Cymbals Eat Guitars and Why There are Mountains

9 out of 10: A brilliant distillation of what can make indie music thrilling

Why There are Mountains is the quintessential indie-rock album: the singer can’t really sing, the lyrics are often incomprehensible, there are few tunes to speak of, guitars squall and solos are fractured, song sections abruptly collide into each other and discordance is not a sin. But like the best of the indie-rock bands – Pavement and Sonic Youth the classic examples – Cymbals Eat Guitars somehow manage to make something refreshingly alluring out of what could accurately be described as a mess.

Why There are Mountains does have one thing going against it in this day and age, though: you have to listen to it as an album. Like a great My Bloody Valentine or Radiohead record, most of the songs on their own won’t grab you. Why There are Mountains wins you over on repeated listens as the mood, pacing and texture of the album drifts you off into an aural kingdom of the album’s own making. And what’s even more impressive for a debut album by a bunch of scruffy New York young’uns is its sheer musical scope: it’s not just guitars and skittish rock as you’d expect, but also keys, violins, synths, brass and even glockenspiels running amok through at times elegiac, spacey and melodic sonic atmospherics.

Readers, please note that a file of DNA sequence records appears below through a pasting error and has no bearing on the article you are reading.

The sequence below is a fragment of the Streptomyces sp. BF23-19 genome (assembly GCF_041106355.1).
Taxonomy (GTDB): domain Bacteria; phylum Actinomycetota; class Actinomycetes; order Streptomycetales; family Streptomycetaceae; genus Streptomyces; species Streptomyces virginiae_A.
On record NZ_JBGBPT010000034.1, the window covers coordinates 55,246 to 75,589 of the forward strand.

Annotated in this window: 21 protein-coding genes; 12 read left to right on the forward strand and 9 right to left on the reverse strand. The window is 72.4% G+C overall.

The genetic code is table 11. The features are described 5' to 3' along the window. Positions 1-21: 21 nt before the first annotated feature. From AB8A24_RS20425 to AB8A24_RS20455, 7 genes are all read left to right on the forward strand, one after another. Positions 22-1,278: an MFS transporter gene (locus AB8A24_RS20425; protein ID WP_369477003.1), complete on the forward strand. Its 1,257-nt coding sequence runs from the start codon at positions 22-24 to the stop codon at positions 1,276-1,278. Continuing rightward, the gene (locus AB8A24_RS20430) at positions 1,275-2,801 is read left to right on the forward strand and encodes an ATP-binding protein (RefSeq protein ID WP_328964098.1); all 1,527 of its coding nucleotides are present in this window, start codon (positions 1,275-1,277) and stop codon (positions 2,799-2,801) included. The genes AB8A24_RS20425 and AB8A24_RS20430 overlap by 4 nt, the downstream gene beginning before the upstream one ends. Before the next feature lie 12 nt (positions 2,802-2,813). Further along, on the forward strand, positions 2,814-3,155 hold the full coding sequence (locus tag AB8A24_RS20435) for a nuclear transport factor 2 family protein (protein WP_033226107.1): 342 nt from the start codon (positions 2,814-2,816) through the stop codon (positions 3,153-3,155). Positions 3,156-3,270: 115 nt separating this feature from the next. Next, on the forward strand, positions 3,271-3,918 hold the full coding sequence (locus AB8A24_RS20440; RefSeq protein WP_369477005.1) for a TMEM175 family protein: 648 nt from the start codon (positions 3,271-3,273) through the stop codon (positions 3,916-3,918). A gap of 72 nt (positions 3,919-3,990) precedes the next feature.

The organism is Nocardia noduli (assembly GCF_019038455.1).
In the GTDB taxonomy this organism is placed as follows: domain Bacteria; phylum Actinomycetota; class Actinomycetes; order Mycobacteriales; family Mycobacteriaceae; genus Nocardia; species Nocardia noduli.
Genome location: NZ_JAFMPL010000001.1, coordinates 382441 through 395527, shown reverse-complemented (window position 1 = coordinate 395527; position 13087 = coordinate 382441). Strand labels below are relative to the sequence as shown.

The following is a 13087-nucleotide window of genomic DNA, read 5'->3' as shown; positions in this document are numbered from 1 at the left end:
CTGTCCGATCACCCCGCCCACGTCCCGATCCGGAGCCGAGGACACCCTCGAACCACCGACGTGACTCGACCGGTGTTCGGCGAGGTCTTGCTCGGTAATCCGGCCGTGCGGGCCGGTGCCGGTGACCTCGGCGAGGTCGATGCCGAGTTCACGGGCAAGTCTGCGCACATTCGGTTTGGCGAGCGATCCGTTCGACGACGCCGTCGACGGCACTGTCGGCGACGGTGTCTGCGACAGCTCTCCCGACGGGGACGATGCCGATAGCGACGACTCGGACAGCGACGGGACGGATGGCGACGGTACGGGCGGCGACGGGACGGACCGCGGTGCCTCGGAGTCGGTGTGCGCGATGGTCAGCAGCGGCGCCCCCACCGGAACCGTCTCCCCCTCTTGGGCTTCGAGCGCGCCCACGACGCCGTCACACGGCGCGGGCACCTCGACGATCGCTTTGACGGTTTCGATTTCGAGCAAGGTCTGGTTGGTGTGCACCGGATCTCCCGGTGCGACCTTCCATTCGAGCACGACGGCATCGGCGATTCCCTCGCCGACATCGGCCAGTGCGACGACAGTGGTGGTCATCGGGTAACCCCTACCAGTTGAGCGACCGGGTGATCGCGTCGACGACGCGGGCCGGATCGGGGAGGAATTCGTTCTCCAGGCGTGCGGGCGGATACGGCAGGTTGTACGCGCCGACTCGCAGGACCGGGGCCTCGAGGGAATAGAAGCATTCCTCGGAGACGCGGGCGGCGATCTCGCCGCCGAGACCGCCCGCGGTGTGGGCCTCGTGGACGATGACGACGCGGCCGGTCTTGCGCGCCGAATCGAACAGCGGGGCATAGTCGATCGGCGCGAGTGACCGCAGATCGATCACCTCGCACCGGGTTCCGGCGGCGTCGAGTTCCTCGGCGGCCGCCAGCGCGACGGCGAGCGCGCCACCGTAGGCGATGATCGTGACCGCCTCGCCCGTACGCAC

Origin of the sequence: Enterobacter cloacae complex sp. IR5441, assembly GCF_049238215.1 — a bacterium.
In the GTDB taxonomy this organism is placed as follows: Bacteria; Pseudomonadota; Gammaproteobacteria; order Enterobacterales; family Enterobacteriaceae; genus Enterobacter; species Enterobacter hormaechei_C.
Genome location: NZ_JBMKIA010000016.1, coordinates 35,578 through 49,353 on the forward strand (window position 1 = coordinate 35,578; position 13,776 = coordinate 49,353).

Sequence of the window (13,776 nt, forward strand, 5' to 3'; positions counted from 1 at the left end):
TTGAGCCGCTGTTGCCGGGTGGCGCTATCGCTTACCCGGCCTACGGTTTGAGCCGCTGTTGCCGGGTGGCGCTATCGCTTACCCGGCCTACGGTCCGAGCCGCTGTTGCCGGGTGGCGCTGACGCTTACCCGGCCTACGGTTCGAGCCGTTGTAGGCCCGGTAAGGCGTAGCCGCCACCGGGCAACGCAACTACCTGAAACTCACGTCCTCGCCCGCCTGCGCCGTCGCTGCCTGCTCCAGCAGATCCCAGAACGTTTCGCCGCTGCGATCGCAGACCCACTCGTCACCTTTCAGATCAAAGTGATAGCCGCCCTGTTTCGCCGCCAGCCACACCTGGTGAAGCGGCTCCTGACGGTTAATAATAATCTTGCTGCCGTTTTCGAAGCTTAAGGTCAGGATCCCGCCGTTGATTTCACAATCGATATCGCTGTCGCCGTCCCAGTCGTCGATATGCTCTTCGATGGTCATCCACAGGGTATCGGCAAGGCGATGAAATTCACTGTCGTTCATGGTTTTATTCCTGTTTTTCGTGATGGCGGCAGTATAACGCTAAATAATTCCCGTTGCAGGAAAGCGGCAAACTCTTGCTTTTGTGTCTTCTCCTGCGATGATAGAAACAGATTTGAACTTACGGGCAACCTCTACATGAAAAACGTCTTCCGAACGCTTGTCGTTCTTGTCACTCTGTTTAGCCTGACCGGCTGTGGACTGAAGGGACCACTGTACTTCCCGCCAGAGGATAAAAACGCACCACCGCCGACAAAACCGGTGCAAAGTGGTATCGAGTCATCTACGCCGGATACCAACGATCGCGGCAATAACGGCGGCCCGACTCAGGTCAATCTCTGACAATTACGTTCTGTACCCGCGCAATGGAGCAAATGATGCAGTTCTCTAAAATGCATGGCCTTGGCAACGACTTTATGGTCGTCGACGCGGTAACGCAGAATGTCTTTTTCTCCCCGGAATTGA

Why There are Mountains serves up everything that makes indie music thrilling. The album follows its own course, free from the strictures of traditional song conventions, and does so without self-consciousness, as if sudden shifts in tempo and unexpected brass are par for the course. This should be the first of many more albums to come – I strongly advise you be there from the start.

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